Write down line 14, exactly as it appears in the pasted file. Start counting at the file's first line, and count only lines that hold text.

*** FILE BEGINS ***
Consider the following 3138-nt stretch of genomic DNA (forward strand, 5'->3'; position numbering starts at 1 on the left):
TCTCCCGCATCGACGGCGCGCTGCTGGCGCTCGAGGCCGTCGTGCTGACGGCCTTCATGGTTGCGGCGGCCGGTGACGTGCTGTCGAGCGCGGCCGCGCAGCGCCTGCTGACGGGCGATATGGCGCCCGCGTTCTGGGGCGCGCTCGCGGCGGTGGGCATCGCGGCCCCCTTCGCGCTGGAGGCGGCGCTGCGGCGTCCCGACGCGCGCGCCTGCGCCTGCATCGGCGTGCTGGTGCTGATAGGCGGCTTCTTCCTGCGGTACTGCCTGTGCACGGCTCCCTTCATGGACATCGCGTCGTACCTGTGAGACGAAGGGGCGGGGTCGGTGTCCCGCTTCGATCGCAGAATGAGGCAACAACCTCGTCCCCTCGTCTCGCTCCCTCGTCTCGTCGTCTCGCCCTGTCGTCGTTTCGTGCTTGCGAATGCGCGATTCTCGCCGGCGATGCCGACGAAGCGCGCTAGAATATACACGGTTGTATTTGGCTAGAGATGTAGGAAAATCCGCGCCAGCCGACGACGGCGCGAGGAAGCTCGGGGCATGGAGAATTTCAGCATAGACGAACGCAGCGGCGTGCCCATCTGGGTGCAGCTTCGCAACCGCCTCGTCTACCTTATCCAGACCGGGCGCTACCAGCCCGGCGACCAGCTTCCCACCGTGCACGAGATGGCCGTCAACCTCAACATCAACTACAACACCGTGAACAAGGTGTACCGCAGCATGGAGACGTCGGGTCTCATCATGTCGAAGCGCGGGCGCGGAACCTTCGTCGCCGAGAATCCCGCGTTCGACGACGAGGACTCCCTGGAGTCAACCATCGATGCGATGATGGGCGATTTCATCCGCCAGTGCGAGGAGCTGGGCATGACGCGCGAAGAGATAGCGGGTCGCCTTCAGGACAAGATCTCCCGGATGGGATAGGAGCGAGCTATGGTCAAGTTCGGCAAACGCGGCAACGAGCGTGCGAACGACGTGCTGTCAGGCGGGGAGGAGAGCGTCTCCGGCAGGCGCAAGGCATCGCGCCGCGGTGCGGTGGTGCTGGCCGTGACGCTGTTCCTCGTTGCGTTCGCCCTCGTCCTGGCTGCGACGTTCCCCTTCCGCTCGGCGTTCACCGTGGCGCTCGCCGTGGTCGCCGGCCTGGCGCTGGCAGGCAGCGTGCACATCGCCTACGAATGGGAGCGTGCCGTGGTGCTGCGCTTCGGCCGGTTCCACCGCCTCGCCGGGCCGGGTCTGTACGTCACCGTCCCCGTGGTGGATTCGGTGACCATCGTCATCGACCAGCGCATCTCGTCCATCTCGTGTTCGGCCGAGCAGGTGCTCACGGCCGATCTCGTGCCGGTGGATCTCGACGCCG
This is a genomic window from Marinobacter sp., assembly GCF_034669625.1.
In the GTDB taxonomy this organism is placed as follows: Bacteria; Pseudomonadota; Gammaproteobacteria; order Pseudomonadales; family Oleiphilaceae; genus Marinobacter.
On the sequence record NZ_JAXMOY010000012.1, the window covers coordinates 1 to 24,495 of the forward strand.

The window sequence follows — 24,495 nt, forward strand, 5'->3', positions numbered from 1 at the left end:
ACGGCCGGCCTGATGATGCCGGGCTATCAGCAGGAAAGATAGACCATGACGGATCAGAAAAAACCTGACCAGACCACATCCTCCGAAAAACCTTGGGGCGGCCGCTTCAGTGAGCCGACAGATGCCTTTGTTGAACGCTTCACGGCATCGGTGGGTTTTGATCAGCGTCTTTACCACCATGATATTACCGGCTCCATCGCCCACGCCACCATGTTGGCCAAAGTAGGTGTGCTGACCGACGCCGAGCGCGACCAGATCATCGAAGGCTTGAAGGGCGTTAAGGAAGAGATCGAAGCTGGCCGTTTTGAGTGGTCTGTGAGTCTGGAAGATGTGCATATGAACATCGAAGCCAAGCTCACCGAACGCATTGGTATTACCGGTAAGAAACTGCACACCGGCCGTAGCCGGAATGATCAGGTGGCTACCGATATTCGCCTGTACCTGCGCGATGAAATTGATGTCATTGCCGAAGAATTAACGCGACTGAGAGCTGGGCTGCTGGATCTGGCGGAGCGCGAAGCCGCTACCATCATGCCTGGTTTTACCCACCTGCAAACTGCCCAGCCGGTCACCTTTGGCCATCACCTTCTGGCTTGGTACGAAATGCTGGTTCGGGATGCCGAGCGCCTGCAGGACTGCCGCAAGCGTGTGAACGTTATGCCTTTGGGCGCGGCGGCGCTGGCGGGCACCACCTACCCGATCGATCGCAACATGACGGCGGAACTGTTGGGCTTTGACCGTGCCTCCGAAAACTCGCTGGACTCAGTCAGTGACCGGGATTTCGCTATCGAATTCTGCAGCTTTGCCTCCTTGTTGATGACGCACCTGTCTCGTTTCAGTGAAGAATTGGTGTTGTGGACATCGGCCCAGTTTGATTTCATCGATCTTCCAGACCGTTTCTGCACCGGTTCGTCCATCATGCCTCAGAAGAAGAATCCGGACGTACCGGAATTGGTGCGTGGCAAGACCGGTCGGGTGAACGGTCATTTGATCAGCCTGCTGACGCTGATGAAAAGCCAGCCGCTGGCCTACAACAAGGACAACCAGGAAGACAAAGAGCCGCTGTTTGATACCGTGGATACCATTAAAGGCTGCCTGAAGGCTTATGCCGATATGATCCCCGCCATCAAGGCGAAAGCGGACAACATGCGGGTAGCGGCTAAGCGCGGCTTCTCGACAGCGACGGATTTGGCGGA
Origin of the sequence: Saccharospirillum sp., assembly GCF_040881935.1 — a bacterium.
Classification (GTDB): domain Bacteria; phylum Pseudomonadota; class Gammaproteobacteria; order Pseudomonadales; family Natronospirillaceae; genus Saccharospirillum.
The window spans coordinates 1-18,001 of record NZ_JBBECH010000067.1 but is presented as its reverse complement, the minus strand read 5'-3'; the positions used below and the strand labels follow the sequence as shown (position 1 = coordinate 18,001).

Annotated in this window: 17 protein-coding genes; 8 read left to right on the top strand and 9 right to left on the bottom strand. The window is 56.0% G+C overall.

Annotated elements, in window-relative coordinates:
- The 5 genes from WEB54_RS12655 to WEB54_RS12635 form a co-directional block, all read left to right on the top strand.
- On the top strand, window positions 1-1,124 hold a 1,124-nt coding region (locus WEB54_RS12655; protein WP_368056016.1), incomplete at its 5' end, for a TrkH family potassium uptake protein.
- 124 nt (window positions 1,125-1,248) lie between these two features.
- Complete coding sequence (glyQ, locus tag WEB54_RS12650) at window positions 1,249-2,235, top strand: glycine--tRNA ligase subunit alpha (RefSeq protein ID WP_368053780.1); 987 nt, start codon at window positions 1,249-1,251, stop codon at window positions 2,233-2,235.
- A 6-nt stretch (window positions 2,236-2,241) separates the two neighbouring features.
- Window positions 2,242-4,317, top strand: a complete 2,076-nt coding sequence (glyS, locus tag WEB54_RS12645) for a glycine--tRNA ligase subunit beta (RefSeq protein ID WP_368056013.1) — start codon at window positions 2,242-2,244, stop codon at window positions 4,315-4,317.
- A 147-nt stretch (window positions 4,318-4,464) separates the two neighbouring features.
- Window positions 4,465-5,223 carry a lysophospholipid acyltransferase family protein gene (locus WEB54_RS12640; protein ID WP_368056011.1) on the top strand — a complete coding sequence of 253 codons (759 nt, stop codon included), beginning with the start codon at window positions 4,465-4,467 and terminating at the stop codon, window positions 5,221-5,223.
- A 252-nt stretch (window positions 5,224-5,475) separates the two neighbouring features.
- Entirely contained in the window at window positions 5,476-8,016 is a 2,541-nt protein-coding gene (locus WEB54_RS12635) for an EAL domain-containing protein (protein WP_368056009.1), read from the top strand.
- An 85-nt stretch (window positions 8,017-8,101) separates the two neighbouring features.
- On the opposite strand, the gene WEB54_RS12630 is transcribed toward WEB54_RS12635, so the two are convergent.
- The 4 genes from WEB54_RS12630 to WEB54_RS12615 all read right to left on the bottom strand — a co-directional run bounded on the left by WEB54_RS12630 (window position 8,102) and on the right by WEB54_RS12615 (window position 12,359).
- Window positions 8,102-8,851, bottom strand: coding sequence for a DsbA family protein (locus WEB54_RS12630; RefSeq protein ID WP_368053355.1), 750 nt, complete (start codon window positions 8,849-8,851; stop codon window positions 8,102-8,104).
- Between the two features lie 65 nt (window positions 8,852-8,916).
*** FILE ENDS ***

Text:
- On the top strand, window positions 1-1,124 hold a 1,124-nt coding region (locus WEB54_RS12655; protein WP_368056016.1), incomplete at its 5' end, for a TrkH family potassium uptake protein.